If Iran builds bomb, US has a year to act: Panetta

The United States would have about a year to take action if Iran decided to build a nuclear weapon, Defense Secretary Leon Panetta said Tuesday, despite urgent warnings from Israel that time is running out to prevent Tehran from getting the bomb.

The Pentagon chief told "CBS This Morning" that it would take Iran some time to construct a nuclear device once the Tehran leadership chose to go ahead.

"It's going to take them a while once they make the decision to do it," he said.

Asked how much time it would take, Panetta replied: "It's roughly about a year right now. A little more than a year.

"And so, we think we will have the opportunity once we know that they've made that decision, to take the action necessary to stop (the program)."

Panetta's comments come amid tension with Iran over its nuclear program as well as growing friction between the United States and Israel over the urgency of the threat posed by Tehran's uranium enrichment work.

Shortly after Panetta's interview aired, Israeli Prime Minister Benjamin Netanyahu demanded the international community lay down firm "red lines" for Iran in remarks clearly aimed at Washington.

Israeli leaders have portrayed Iran as on the verge of securing nuclear weapons and warned US officials that a "zone of immunity" could take effect in which it would be too late to derail Tehran's program through bombing raids.

President Barack Obama's administration has taken a more cautious approach, suggesting there is still time to allow sanctions to take effect and for more potential sabotage of Iran's nuclear sites, according to analysts and former officials.

Panetta said US spy agencies are able to accurately keep track of Iran's nuclear project.

"We have pretty good intelligence on them. We know generally what they're up to. And so we keep a close track on them," said the former CIA director.

Panetta declined to discuss bunker-busting bombs in the US arsenal designed to penetrate underground facilities that could house centrifuges in Iran, but he said the American military had the means to prevent Tehran from getting its hands on the bomb.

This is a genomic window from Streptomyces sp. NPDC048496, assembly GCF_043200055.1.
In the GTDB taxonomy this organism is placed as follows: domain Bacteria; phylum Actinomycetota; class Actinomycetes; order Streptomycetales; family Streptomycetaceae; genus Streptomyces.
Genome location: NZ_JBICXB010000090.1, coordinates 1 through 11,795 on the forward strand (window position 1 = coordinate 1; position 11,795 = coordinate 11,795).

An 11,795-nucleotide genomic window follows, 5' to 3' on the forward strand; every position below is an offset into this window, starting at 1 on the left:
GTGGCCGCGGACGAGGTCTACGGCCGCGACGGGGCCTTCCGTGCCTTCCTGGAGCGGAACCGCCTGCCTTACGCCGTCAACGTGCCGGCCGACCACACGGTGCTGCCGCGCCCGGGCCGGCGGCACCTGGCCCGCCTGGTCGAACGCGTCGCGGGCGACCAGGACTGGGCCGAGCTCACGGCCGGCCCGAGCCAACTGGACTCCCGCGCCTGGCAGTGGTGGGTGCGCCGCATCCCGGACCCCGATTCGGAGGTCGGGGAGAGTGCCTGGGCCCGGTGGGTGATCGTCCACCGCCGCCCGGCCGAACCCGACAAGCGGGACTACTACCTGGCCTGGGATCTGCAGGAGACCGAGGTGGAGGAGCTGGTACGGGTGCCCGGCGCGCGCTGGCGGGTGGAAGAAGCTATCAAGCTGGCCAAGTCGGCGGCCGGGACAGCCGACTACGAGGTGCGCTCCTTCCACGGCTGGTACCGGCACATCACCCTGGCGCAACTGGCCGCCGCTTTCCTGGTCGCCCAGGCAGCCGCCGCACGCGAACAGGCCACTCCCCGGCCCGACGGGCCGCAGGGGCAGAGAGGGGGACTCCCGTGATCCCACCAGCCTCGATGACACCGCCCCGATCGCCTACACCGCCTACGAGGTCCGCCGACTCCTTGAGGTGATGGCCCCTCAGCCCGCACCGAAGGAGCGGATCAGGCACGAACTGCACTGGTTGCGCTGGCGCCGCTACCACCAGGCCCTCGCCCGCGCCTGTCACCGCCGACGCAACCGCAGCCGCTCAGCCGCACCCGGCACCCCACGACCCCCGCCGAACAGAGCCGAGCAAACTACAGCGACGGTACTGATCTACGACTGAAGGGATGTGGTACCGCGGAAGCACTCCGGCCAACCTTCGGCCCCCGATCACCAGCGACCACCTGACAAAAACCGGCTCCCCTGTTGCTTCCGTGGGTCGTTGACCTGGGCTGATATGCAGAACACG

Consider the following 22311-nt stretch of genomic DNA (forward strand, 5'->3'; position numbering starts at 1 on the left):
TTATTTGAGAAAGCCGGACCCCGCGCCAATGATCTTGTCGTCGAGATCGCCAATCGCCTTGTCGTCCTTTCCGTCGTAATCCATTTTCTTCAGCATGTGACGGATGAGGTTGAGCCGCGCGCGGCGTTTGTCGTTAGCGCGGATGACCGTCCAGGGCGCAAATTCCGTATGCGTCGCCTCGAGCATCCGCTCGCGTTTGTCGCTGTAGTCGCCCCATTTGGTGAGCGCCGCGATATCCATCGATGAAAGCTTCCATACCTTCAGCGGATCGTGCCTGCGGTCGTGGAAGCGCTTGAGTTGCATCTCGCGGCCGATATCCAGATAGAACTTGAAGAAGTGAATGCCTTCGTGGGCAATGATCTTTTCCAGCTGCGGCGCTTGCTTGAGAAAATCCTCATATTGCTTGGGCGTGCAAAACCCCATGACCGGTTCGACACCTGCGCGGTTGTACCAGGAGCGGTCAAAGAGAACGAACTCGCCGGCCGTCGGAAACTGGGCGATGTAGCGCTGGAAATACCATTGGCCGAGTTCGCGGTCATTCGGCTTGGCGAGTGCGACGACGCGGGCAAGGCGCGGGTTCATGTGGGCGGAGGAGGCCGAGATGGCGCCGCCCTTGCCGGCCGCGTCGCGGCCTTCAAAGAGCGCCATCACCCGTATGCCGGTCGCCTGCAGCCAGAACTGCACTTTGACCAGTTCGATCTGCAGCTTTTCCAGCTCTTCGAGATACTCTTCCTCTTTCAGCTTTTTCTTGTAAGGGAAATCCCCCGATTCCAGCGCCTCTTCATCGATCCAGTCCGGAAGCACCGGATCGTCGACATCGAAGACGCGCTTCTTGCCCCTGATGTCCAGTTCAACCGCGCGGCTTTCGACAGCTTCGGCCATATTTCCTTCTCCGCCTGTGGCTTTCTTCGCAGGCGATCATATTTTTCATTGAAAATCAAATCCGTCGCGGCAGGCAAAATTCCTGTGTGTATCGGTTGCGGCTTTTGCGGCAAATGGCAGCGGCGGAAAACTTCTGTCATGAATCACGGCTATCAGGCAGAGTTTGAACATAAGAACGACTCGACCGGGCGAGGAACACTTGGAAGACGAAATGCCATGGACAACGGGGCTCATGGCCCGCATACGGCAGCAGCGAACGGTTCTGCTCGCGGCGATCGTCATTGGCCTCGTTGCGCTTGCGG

"Without going into what particular capabilities we have, we think we've got the ability to be able to strike at them effectively, if we have to."

He added: "We have the forces in place to be able to not only defend ourselves, but to do what we have to do to try to stop them from developing nuclear weapons."

Experts disagree about how quickly Iran could develop a nuclear warhead, including how much time the regime needs to secure a sufficient supply of weapons-grade uranium and then to build and test a weapon.

Iran, which insists its nuclear program is purely peaceful for civilian energy purposes, has made major strides in uranium enrichment that have dramatically altered previous estimates about Tehran's potential "break-out" to a nuclear weapons capability, analysts say.

The US government once believed that it would take Iran a year to secure enough weapons-grade uranium for a bomb but in the past three years, the Tehran's network of centrifuges has grown from about 4,000 to about 10,000, said David Albright, president of the Institute for Science and International Security and a leading expert on the issue.

Moreover, Iran has amassed a large amount of uranium enriched to 20 percent, while previously the government only had uranium enriched to the much lower level of three-and-a-half percent, he said.

As a result, "you're down to two, three months to make the weapons grade uranium," he told AFP.

That could mean it would take Iran eight to 10 months to obtain a nuclear weapon once it decided to make the move, Albright said.

Panetta's assessment likely will be seen as overly conservative by some in Israel, where Netanyahu urged the world to lay down clear parameters for Iran.

"The world tells Israel: Wait, there's still time. And I say: wait for what? Wait until when?" Netanyahu said.

"Those in the international community who refuse to put red lines before Iran, don't have a moral right to place a red light before Israel," he said.

Underscoring the mounting strain in US-Israeli relations, officials confirmed that Obama and Netanyahu would not meet in New York later this month on the sidelines of the UN General Assembly meeting.

Netanyahu had asked for a meeting but the White House said the president's schedule was too tight to make room for talks with the prime minister.

by Dan De Luce © 2012 AFP

Source: AFP
Date: Sep 11, 2012